undeniability in his case, as he hated the effects of his cocaine use, while still clinging to the far slower destructive
direction of his up until now social alcohol consumption.
So a person’s chosen response to inner and outer “stress” is the missing
link, this is what creates a Drugoholic. An addiction to the “quick fix”, to the easy way out, ensues. This, apart
from any other factors, becomes an ingrained increasing habitual response, including response the real or imaginary stress
created by the addiction itself. One of the many self-feeding cycles of addiction, independent of the “host” personality.
Part of the cognitive, (thought), behavioral habit apparatus, known as psychological habituation in Drugoholism. And the alterations
of cognitive processes and perceptions produced by ongoing use, whether physical, due to chemical toxicity in the brain, or
psychological, from the addictive process itself, continues to actually create and additionally amplify perceived stress,
as the condition, (the dis-ease) progresses. Plus any negative results of the addiction in the real world. So there is an
increasing reliance on chemicals for stress relief, and increasing amounts of stress, real or created mentally, or both, needing
relief. This process underlies the confusion created by focusing on any combination of chemicals, or circumstances, at any
All of this mentality applies to the withdrawal physiology of the body, when a Drugoholic initially
attempts to “clean up”. So this becomes a major source of Drugoholic terror at the idea of, or results of withdrawals,
rather than the withdrawals themselves. This is irrespective of the fact that with severe physical, (metabolic) dependencies,
that additionally may be both physically and psychologically horrendous. The problem is not the initial withdrawals, for a
true Drugoholic, insurmountable as the addiction convinces the addict, (and bystanders), to believe. The problem is learning
to live a life on an ongoing daily basis without resorting to chemicals to escape/recoil/retreat from inner and outer reality
and stress in any way.
How much of Michael Jackson’s “weirdness” and reports of him being a “complicated”
person, were not due to his personality, but were in fact his response to medical drug, (and other drugs perhaps) addiction
I wonder? His spendaholic ways an attempt to fill the feelings of inner emptiness that addiction creates, expressed with a
grandiosity that his wealth permitted? And the degeneration into histrionic emotionalism, hysterical melodrama and other forms
of narcissistic immaturity, that so often becomes exaggerated as part of the overall deterioration of Drugoholism, as exhibited by Anna Nicole Smith too? Even worse, many categories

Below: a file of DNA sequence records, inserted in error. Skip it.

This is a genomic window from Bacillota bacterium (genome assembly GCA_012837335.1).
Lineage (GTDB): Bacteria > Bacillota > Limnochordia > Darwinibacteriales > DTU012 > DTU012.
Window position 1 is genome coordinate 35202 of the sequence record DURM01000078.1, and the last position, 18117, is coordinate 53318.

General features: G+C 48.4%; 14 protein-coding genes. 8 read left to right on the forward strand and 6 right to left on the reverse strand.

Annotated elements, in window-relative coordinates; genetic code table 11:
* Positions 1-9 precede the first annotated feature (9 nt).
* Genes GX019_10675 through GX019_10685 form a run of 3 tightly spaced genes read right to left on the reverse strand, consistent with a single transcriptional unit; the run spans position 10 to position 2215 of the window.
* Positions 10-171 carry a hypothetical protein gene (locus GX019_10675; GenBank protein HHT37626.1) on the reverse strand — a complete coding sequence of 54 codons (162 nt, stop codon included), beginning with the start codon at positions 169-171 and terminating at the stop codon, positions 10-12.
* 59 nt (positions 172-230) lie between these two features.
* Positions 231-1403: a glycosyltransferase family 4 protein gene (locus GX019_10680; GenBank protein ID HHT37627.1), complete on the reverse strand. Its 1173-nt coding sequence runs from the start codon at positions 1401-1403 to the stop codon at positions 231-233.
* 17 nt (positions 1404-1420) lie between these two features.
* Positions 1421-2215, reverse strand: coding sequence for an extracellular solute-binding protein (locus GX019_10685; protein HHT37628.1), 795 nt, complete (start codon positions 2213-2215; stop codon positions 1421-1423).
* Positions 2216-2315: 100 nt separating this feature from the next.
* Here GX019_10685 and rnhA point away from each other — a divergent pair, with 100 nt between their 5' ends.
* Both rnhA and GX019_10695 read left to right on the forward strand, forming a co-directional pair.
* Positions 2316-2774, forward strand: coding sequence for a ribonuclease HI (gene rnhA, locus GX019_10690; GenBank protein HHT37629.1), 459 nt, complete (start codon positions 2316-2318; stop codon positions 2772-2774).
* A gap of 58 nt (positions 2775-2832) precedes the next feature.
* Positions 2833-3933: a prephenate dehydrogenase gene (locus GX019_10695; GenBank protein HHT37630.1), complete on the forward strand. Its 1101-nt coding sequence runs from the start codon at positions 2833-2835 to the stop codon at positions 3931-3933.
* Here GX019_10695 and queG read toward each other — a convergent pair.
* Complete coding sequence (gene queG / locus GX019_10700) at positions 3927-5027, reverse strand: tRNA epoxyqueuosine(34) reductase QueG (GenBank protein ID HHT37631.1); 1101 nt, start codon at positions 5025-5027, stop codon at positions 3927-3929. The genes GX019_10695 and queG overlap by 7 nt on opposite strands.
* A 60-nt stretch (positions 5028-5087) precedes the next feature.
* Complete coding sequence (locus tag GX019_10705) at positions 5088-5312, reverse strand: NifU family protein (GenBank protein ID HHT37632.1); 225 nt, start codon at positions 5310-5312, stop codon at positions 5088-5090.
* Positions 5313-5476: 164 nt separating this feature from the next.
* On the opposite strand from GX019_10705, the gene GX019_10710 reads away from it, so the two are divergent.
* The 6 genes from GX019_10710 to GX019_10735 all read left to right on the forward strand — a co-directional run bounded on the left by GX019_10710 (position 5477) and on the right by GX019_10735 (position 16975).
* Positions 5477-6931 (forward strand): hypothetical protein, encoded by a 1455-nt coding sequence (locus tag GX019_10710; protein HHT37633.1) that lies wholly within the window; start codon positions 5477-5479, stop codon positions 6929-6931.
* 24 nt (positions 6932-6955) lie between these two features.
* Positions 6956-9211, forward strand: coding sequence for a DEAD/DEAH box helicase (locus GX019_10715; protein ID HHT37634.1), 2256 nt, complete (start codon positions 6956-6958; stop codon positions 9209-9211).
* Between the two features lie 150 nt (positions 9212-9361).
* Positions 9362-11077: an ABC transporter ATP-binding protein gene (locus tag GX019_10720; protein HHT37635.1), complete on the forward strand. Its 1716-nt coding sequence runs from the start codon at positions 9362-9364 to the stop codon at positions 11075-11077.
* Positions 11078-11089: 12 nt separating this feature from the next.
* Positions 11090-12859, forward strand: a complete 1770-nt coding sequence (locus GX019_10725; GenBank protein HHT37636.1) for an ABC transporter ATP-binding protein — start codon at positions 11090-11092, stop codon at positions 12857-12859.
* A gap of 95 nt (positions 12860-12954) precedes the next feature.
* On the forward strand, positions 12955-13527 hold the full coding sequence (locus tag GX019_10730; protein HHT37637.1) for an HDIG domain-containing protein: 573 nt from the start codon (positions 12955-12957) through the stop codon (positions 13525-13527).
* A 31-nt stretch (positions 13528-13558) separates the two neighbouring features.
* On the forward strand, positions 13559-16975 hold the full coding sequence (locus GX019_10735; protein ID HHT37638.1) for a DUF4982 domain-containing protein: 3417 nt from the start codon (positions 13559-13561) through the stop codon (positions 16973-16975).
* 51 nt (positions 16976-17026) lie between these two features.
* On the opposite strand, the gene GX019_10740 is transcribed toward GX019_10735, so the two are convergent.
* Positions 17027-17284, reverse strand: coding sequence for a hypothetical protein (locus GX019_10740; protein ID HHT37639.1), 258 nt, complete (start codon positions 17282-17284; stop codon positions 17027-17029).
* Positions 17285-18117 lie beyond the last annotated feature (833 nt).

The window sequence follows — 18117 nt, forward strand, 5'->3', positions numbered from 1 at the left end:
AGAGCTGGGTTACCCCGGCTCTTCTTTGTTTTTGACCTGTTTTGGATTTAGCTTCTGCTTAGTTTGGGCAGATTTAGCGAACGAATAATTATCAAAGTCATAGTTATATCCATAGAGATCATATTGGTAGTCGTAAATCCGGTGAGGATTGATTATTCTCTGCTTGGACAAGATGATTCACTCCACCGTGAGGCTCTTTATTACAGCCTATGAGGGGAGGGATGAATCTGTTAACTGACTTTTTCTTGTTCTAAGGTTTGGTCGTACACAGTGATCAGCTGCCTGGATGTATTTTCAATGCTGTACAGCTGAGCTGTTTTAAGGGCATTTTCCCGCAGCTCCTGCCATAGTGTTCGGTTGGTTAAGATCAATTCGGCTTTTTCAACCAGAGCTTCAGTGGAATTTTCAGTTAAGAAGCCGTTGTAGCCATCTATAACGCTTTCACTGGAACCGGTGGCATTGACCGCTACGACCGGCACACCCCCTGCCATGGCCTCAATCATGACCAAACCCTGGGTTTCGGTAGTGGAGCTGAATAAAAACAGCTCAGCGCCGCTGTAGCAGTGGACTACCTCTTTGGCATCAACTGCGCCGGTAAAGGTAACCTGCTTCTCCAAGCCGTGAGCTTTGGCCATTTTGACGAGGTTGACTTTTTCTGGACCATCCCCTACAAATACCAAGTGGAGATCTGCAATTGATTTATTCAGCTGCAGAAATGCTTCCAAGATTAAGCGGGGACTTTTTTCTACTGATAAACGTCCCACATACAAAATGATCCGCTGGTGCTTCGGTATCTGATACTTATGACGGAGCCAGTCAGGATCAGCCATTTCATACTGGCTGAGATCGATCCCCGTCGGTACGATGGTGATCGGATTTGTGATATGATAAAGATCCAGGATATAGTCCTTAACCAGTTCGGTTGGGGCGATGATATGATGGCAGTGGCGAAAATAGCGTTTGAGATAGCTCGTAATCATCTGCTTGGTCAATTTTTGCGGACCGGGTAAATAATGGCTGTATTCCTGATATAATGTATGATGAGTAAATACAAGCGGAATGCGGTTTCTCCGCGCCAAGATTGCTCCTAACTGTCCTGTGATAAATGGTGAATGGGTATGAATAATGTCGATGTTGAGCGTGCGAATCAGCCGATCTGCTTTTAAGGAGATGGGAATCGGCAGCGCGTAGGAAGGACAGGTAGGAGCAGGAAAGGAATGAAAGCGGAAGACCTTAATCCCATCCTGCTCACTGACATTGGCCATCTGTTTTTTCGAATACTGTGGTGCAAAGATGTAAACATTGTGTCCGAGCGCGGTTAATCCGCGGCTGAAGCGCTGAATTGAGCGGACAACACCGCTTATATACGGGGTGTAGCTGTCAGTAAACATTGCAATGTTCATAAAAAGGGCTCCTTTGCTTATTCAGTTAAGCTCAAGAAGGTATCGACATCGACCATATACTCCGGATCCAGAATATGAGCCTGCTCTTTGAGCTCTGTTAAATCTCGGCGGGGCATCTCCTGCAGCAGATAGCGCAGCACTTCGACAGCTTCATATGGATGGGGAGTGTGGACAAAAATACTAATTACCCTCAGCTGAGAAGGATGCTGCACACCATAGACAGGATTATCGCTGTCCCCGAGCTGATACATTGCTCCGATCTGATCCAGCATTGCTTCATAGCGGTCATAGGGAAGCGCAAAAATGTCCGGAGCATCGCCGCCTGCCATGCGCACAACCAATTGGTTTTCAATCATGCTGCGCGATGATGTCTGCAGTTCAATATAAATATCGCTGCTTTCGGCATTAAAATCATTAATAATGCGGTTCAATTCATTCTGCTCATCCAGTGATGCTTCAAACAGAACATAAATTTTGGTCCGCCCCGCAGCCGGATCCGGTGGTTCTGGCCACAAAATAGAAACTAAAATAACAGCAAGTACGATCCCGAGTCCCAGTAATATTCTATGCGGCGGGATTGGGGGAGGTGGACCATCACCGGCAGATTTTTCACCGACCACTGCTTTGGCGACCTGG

of psychiatric drugs can cause potentially horrendous reactions. Prozac, Paxil, Zoloft, Adderall, Ritalin, Concerta, Xanax,
Lithium, Zyprexa and other psychiatric medications may convince patients into believing that they are improving, when too
often they are becoming worse, without the individuals realizing that their medications are deforming, perhaps semi-permanently,
their way of thinking and feeling. Later, when the drug use becomes fatal, people including doctors, wish to describe it as
an accidental overdose. About as accidental for an addict as picking up a loaded gun and playing Russian roulette, while putting
more bullets in the chamber as time goes on. Unintentional, yes. Accidental hardly. Inevitable, certainly. In AA they describe
the end results of Alcoholism as, “Jails, institutions and death.”
There are many reasons for this confusion around Drugoholism. Myth, misinformation, misunderstanding
and ignorance, using a true meaning of the word which is, “lacking information”, abound. In “The First Session
with Substance Abusers.” Nicholas A. Cummings, Ph/D, quotes studies that show MD’s identify .05% of alcohol/drug
problems in those who cross their door, while those well trained in Chemical Dependency identify 100%! Two hundred times more!
Psychologists and other allied professions may often fare not much better in my experience and opinion. The psychology of
addiction is a specialized field. Though MD’s and Clinical Psychologists are highly respected and often quoted authorities,
unless they have this specialized education, it is more likely to be a case of the blind leading the blind.
The current usual attitude to prescription drugs blinds MD’s to what is happening. How
many times is a new wonder drug trumpeted abroad? Sleep aids, Barbiturates etc., (Mebaral and Nembutal). Stimulants, (“uppers”
such as Dexedrine, Adderall, Ritalin and Concerta). Tranquilizers, (Benzodiazepines such as Valium and Xanax). Painkillers
from Oxycontin type designer opioids on down? Even anti-depressants, including SSRI's, (Paxil, Prozac and Zoloft), can be
seen to be addictive to the vulnerable from a non-medical perspective. All of these are now the source of endless drug problems.
I never tire of reminding people, “The first medical use for Heroin was as a cure for Morphine addiction.”